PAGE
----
Cana

Despite their best efforts
Of endless wedding planning,
Repeated head counts
And scrupulous budgets-
Reality had outdone them.
At the worst possible moment
They found themselves
Lacking,
In need of a miracle.
The jars of wine
That were once overflowing
Had now run dry.
So Mother Mary
Made a request of Jesus,
One that would set in motion
A public life
That would lead to a public death
And ultimately a greater Wedding
Than this one at Cana.
There He was
Turning the tide
As He always does:
Water to wine
Broken to whole
The forsaken now redeemed.
It is truly a wonder
That the Creator of the universe
Does not consider it beneath Himself
To be bothered with
Spreadsheets and catering.
It is not the strong
Self-sufficient ones
That see Him most clearly
But it is those keenly aware
Of how empty their cup is
That rejoice in how He fills it.

On the third day there was a wedding at Cana in Galilee, and the mother of Jesus was there. Jesus also was invited to the wedding with his disciples. When the wine ran out, the mother of Jesus said to him, “They have no wine.”  And Jesus said to her, “Woman, what does this have to do with me? My hour has not yet come.”  His mother said to the servants, “Do whatever he tells you.”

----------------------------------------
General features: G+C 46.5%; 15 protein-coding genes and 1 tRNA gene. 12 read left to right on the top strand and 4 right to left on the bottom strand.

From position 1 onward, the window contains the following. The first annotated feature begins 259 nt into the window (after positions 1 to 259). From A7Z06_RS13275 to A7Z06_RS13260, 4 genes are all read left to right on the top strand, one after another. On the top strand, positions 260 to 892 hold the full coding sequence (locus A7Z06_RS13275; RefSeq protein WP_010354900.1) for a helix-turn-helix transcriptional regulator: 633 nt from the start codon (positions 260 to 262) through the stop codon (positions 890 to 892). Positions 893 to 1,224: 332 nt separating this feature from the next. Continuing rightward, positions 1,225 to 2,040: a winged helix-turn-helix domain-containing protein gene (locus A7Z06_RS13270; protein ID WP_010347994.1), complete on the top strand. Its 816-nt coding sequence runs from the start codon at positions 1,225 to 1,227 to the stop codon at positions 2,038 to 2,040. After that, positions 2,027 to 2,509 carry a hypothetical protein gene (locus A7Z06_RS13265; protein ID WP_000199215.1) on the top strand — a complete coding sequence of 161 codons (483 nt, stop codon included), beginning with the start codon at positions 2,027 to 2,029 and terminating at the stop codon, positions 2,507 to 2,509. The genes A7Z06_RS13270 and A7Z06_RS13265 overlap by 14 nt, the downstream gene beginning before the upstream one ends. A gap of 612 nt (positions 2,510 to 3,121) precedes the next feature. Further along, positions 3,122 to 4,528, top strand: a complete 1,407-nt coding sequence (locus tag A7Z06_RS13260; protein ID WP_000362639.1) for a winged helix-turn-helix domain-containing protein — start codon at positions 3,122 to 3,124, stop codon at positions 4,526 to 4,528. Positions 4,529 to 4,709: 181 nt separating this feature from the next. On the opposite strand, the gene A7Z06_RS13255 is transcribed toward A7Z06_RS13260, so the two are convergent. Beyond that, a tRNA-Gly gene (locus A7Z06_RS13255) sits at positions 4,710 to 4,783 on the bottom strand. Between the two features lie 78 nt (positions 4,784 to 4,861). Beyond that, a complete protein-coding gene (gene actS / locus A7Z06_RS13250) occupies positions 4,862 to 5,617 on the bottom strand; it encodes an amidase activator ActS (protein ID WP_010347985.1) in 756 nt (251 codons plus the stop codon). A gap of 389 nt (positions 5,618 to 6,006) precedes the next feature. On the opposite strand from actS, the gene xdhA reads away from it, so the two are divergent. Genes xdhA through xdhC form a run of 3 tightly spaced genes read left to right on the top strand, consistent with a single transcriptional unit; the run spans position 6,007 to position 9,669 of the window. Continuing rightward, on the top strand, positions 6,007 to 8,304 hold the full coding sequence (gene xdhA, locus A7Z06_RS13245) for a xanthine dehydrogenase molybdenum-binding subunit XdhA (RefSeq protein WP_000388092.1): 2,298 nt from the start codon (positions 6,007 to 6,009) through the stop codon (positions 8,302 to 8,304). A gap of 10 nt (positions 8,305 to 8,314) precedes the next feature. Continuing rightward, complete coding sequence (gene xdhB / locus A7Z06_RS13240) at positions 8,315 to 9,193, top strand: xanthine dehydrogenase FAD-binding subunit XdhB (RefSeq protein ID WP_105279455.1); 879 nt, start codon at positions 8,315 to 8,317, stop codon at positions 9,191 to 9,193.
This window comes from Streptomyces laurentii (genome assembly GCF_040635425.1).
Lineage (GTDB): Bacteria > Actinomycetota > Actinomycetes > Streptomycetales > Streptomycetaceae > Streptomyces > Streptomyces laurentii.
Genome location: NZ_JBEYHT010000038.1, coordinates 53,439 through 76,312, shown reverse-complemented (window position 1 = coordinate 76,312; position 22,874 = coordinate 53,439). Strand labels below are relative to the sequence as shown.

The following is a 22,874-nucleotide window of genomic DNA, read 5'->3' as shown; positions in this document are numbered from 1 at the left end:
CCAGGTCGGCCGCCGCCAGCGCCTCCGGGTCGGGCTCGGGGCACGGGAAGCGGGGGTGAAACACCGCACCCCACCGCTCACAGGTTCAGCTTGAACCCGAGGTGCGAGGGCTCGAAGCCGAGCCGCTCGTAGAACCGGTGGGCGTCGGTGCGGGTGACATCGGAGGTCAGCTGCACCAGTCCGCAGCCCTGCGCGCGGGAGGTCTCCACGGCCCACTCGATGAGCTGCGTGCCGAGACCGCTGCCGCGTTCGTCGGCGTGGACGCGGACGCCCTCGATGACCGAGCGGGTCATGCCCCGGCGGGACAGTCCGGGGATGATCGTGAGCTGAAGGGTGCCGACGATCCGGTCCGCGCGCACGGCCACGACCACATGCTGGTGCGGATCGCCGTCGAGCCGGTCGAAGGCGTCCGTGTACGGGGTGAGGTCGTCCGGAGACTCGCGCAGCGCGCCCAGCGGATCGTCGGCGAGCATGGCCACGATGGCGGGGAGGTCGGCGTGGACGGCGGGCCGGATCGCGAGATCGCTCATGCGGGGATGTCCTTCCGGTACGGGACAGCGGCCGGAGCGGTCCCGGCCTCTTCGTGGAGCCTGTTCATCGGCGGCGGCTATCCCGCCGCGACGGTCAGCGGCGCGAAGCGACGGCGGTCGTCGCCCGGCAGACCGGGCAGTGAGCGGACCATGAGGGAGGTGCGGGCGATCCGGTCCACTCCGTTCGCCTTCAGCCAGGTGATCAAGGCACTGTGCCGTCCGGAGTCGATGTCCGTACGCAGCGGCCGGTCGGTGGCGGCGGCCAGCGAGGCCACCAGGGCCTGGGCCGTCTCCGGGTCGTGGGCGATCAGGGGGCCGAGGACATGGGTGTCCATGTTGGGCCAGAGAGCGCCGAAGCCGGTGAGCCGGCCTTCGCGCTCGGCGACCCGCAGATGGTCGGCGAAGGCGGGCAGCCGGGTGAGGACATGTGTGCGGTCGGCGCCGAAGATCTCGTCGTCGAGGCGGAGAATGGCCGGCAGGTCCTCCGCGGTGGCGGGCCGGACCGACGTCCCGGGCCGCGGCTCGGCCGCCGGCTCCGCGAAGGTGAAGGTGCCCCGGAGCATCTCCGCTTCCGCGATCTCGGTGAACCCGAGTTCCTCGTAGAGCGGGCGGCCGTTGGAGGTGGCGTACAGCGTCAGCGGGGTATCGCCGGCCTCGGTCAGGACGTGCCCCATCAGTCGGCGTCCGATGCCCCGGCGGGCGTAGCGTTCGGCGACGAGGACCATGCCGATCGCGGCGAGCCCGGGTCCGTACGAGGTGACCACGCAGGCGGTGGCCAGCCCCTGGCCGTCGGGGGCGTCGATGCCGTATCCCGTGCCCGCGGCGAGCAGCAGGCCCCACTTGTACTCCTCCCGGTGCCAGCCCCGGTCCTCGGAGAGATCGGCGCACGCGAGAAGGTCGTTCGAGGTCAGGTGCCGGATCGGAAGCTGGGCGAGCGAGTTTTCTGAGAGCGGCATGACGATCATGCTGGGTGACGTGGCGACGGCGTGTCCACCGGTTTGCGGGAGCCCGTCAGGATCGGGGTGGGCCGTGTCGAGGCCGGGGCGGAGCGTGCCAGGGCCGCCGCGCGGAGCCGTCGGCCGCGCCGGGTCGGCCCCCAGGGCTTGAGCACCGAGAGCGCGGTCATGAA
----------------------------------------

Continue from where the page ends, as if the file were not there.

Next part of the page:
Now there were six stone water jars there for the Jewish rites of purification, each holding twenty or thirty gallons. Jesus said to the servants, “Fill the jars with water.” And they filled them up to the brim. And he said to them, “Now draw some out and take it to the master of the feast.” So they took it. When the master of the feast tasted the water now become wine, and did not know where it came from (though the servants who had drawn the water knew), the master of the feast called the bridegroom and said to him, “Everyone serves the good wine first, and when people have drunk freely, then the poor wine. But you have kept the good wine until now.” This, the first of his signs, Jesus did at Cana in Galilee, and manifested his glory. And his disciples believed in him.

John 2:1-11

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